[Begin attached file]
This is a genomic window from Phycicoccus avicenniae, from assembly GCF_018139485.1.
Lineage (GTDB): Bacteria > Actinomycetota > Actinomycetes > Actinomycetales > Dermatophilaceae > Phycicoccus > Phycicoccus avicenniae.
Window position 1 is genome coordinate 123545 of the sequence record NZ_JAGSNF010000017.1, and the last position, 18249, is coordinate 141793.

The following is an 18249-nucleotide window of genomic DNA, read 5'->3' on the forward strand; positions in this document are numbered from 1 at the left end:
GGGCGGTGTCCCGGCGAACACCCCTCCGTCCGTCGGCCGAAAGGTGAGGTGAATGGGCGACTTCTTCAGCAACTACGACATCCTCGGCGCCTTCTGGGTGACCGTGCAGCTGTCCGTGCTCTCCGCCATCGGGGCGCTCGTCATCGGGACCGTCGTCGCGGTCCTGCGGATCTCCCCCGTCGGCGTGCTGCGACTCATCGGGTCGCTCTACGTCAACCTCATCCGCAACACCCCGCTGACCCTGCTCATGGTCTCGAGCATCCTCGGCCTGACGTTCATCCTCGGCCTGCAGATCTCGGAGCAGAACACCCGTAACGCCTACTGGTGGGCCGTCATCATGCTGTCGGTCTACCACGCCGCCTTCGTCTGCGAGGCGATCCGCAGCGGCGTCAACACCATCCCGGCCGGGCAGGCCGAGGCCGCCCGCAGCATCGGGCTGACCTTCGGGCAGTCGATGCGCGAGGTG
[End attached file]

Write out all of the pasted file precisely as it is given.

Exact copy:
This is a genomic window from Phycicoccus avicenniae, from assembly GCF_018139485.1.
Lineage (GTDB): Bacteria > Actinomycetota > Actinomycetes > Actinomycetales > Dermatophilaceae > Phycicoccus > Phycicoccus avicenniae.
Window position 1 is genome coordinate 123545 of the sequence record NZ_JAGSNF010000017.1, and the last position, 18249, is coordinate 141793.

The following is an 18249-nucleotide window of genomic DNA, read 5'->3' on the forward strand; positions in this document are numbered from 1 at the left end:
GGGCGGTGTCCCGGCGAACACCCCTCCGTCCGTCGGCCGAAAGGTGAGGTGAATGGGCGACTTCTTCAGCAACTACGACATCCTCGGCGCCTTCTGGGTGACCGTGCAGCTGTCCGTGCTCTCCGCCATCGGGGCGCTCGTCATCGGGACCGTCGTCGCGGTCCTGCGGATCTCCCCCGTCGGCGTGCTGCGACTCATCGGGTCGCTCTACGTCAACCTCATCCGCAACACCCCGCTGACCCTGCTCATGGTCTCGAGCATCCTCGGCCTGACGTTCATCCTCGGCCTGCAGATCTCGGAGCAGAACACCCGTAACGCCTACTGGTGGGCCGTCATCATGCTGTCGGTCTACCACGCCGCCTTCGTCTGCGAGGCGATCCGCAGCGGCGTCAACACCATCCCGGCCGGGCAGGCCGAGGCCGCCCGCAGCATCGGGCTGACCTTCGGGCAGTCGATGCGCGAGGTG